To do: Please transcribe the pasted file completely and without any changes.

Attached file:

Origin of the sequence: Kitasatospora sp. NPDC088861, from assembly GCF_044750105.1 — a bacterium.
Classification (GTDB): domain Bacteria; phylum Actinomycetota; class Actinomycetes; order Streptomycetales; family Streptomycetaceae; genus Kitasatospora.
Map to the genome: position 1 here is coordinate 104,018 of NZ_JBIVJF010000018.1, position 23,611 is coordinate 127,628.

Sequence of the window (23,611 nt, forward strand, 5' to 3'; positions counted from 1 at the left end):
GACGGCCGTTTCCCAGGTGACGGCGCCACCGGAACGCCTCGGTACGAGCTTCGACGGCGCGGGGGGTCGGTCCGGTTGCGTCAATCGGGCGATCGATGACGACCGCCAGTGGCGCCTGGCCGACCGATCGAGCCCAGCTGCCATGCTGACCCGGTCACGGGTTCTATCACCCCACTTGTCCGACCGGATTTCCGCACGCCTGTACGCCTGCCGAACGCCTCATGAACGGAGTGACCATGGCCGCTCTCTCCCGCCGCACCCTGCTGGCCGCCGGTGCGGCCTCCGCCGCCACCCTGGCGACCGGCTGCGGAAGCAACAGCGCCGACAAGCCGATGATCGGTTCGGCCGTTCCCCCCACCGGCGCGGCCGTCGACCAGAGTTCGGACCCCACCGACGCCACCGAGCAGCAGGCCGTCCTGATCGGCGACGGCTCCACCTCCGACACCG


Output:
Origin of the sequence: Kitasatospora sp. NPDC088861, from assembly GCF_044750105.1 — a bacterium.
Classification (GTDB): domain Bacteria; phylum Actinomycetota; class Actinomycetes; order Streptomycetales; family Streptomycetaceae; genus Kitasatospora.
Map to the genome: position 1 here is coordinate 104,018 of NZ_JBIVJF010000018.1, position 23,611 is coordinate 127,628.

Sequence of the window (23,611 nt, forward strand, 5' to 3'; positions counted from 1 at the left end):
GACGGCCGTTTCCCAGGTGACGGCGCCACCGGAACGCCTCGGTACGAGCTTCGACGGCGCGGGGGGTCGGTCCGGTTGCGTCAATCGGGCGATCGATGACGACCGCCAGTGGCGCCTGGCCGACCGATCGAGCCCAGCTGCCATGCTGACCCGGTCACGGGTTCTATCACCCCACTTGTCCGACCGGATTTCCGCACGCCTGTACGCCTGCCGAACGCCTCATGAACGGAGTGACCATGGCCGCTCTCTCCCGCCGCACCCTGCTGGCCGCCGGTGCGGCCTCCGCCGCCACCCTGGCGACCGGCTGCGGAAGCAACAGCGCCGACAAGCCGATGATCGGTTCGGCCGTTCCCCCCACCGGCGCGGCCGTCGACCAGAGTTCGGACCCCACCGACGCCACCGAGCAGCAGGCCGTCCTGATCGGCGACGGCTCCACCTCCGACACCG